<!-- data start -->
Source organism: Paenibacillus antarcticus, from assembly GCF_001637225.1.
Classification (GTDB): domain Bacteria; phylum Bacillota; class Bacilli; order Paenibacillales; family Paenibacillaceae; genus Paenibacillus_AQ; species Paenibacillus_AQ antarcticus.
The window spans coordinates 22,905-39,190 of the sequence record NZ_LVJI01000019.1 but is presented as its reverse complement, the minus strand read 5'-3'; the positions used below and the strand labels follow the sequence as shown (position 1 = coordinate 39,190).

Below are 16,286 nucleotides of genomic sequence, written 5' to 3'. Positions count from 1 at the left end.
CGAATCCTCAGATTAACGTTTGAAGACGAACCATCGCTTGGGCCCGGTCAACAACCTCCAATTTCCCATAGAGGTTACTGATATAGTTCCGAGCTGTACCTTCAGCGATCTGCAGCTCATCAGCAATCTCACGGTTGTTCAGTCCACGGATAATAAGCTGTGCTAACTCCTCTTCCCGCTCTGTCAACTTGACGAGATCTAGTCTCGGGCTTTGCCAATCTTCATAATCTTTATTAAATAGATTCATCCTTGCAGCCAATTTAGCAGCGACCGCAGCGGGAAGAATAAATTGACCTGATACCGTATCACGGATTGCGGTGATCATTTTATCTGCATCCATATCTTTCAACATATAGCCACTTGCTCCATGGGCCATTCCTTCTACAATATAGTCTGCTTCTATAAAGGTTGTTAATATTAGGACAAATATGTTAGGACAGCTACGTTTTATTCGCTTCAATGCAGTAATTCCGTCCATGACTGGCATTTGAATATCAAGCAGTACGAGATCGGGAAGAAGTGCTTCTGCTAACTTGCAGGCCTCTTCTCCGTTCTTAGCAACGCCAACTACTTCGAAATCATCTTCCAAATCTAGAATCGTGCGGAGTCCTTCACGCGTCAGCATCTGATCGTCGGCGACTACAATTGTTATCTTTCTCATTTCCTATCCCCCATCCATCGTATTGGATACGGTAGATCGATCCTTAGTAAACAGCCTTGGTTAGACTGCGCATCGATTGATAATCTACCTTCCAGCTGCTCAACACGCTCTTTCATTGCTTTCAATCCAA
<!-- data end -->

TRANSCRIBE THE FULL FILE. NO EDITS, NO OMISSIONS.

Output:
Source organism: Paenibacillus antarcticus, from assembly GCF_001637225.1.
Classification (GTDB): domain Bacteria; phylum Bacillota; class Bacilli; order Paenibacillales; family Paenibacillaceae; genus Paenibacillus_AQ; species Paenibacillus_AQ antarcticus.
The window spans coordinates 22,905-39,190 of the sequence record NZ_LVJI01000019.1 but is presented as its reverse complement, the minus strand read 5'-3'; the positions used below and the strand labels follow the sequence as shown (position 1 = coordinate 39,190).

Below are 16,286 nucleotides of genomic sequence, written 5' to 3'. Positions count from 1 at the left end.
CGAATCCTCAGATTAACGTTTGAAGACGAACCATCGCTTGGGCCCGGTCAACAACCTCCAATTTCCCATAGAGGTTACTGATATAGTTCCGAGCTGTACCTTCAGCGATCTGCAGCTCATCAGCAATCTCACGGTTGTTCAGTCCACGGATAATAAGCTGTGCTAACTCCTCTTCCCGCTCTGTCAACTTGACGAGATCTAGTCTCGGGCTTTGCCAATCTTCATAATCTTTATTAAATAGATTCATCCTTGCAGCCAATTTAGCAGCGACCGCAGCGGGAAGAATAAATTGACCTGATACCGTATCACGGATTGCGGTGATCATTTTATCTGCATCCATATCTTTCAACATATAGCCACTTGCTCCATGGGCCATTCCTTCTACAATATAGTCTGCTTCTATAAAGGTTGTTAATATTAGGACAAATATGTTAGGACAGCTACGTTTTATTCGCTTCAATGCAGTAATTCCGTCCATGACTGGCATTTGAATATCAAGCAGTACGAGATCGGGAAGAAGTGCTTCTGCTAACTTGCAGGCCTCTTCTCCGTTCTTAGCAACGCCAACTACTTCGAAATCATCTTCCAAATCTAGAATCGTGCGGAGTCCTTCACGCGTCAGCATCTGATCGTCGGCGACTACAATTGTTATCTTTCTCATTTCCTATCCCCCATCCATCGTATTGGATACGGTAGATCGATCCTTAGTAAACAGCCTTGGTTAGACTGCGCATCGATTGATAATCTACCTTCCAGCTGCTCAACACGCTCTTTCATTGCTTTCAATCCAA